Valongo Wharf Archaeological and World Heritage Site (Brazil)

Valongo Wharf Archaeological and World Heritage Site (Brazil)

Sat, 12/15/2018 - 18:32
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The Valongo Wharf Archaeological Site encompasses the entirety of Jornal do Comércio Square. It is in the former harbor area of Rio de Janeiro in which the old stone wharf was built for the landing of enslaved Africans reaching the South American continent from 1811 onward.

The Valongo Wharf Archaeological Site is located in central Rio de Janeiro, and encompasses the entirety of Jornal do Comércio Square.

The Valongo Wharf is an old dock located in the port area of Rio de Janeiro, between the current Coelho e Castro and Sacadura Cabral streets. Built in 1811, it was the site of landing and trading of enslaved Africans until 1831, with the blockade of Africa banning the Atlantic slave trade to Brazil.

During the twenty years of its operation, between 500 thousand and one million slaves landed at Valongo. Brazil received about 4.9 million slaves through the Atlantic trade.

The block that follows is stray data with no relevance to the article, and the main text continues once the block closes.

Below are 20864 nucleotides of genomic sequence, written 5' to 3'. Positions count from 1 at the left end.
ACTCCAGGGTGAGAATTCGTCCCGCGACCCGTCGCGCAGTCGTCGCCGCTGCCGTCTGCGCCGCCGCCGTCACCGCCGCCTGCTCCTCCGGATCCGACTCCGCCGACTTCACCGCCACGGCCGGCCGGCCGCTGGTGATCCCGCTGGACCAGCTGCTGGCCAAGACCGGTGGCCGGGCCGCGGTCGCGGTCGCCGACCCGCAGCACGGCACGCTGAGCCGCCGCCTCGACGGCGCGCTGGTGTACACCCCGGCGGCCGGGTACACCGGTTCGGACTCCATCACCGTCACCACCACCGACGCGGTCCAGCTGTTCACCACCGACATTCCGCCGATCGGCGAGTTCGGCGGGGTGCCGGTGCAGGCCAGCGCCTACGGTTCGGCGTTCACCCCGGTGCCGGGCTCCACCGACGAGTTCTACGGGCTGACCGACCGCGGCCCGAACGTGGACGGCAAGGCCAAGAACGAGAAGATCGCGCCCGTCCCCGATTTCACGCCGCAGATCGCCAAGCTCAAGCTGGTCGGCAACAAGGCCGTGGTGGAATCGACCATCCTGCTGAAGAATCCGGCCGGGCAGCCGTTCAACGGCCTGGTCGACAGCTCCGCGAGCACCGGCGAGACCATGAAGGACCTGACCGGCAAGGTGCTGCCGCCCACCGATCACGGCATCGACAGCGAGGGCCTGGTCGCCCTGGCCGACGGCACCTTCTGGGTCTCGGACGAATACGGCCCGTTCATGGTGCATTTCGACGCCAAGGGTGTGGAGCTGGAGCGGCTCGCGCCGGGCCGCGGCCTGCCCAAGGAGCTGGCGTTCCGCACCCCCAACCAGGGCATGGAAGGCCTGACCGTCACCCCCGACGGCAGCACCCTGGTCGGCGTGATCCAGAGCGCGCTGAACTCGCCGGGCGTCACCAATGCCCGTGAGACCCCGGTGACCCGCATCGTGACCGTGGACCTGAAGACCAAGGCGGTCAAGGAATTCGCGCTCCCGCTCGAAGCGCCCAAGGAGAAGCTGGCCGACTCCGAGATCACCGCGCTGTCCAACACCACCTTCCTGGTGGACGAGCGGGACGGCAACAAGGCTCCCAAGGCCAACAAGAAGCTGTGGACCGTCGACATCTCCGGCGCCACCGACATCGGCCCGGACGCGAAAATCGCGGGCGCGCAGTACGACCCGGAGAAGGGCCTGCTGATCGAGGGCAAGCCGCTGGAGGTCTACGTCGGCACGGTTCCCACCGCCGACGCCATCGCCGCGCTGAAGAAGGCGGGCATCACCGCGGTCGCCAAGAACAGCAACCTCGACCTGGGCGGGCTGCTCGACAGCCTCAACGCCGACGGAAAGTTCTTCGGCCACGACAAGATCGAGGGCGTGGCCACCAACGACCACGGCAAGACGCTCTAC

In 1843, the wharf was renovated for the landing of Princess Teresa Cristina of Bourbon-Two Sicilies, who was to marry the emperor D. Pedro II. The wharf was then called Cais da Imperatriz (Empress Wharf).

Between 1850 and 1920, the area around the old pier became a space occupied by black slaves or freedmen of several nations - an area that Heitor dos Prazeres called Pequena África (Little Africa).

The physical site is composed of several archaeological layers, the lowest of which consists of floor pavings in pé de moleque style, attributed to the original Valongo Wharf. It is the most important physical trace of the arrival of African slaves on the American continent.

In addition to the Wharf, the site includes remnants of the Pretos Novos Cemetery, part of the so-called Valongo Garden, built in a wide urban reform of Rio de Janeiro in the first decade of the 20th century as well as the Pedra do Sal, a symbolic location considered the birthplace of samba, a Brazilian music genre and rhythm of African origins.

Its surroundings include a set of port buildings currently undergoing renovation, most notably the building of the Former Dom Pedro II Docks.